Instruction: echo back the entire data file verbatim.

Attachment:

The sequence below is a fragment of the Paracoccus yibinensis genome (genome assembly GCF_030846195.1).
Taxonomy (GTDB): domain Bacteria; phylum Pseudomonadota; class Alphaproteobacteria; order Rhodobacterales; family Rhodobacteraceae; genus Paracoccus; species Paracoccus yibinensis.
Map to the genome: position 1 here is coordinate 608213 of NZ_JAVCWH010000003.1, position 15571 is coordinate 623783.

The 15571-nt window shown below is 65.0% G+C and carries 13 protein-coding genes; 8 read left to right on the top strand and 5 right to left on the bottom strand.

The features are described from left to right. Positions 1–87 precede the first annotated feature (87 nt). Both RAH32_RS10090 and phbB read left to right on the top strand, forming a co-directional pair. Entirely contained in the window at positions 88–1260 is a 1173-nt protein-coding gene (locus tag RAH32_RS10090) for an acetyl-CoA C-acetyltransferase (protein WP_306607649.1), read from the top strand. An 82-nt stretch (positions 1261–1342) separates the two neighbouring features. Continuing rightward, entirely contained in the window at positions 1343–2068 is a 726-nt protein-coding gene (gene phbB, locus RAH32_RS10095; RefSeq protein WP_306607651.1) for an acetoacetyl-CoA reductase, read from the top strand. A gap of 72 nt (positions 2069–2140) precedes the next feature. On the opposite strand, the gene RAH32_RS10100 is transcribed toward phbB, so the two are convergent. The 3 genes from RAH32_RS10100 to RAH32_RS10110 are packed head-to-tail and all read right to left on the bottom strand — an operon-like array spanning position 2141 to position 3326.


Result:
The sequence below is a fragment of the Paracoccus yibinensis genome (genome assembly GCF_030846195.1).
Taxonomy (GTDB): domain Bacteria; phylum Pseudomonadota; class Alphaproteobacteria; order Rhodobacterales; family Rhodobacteraceae; genus Paracoccus; species Paracoccus yibinensis.
Map to the genome: position 1 here is coordinate 608213 of NZ_JAVCWH010000003.1, position 15571 is coordinate 623783.

The 15571-nt window shown below is 65.0% G+C and carries 13 protein-coding genes; 8 read left to right on the top strand and 5 right to left on the bottom strand.

The features are described from left to right. Positions 1–87 precede the first annotated feature (87 nt). Both RAH32_RS10090 and phbB read left to right on the top strand, forming a co-directional pair. Entirely contained in the window at positions 88–1260 is a 1173-nt protein-coding gene (locus tag RAH32_RS10090) for an acetyl-CoA C-acetyltransferase (protein WP_306607649.1), read from the top strand. An 82-nt stretch (positions 1261–1342) separates the two neighbouring features. Continuing rightward, entirely contained in the window at positions 1343–2068 is a 726-nt protein-coding gene (gene phbB, locus RAH32_RS10095; RefSeq protein WP_306607651.1) for an acetoacetyl-CoA reductase, read from the top strand. A gap of 72 nt (positions 2069–2140) precedes the next feature. On the opposite strand, the gene RAH32_RS10100 is transcribed toward phbB, so the two are convergent. The 3 genes from RAH32_RS10100 to RAH32_RS10110 are packed head-to-tail and all read right to left on the bottom strand — an operon-like array spanning position 2141 to position 3326.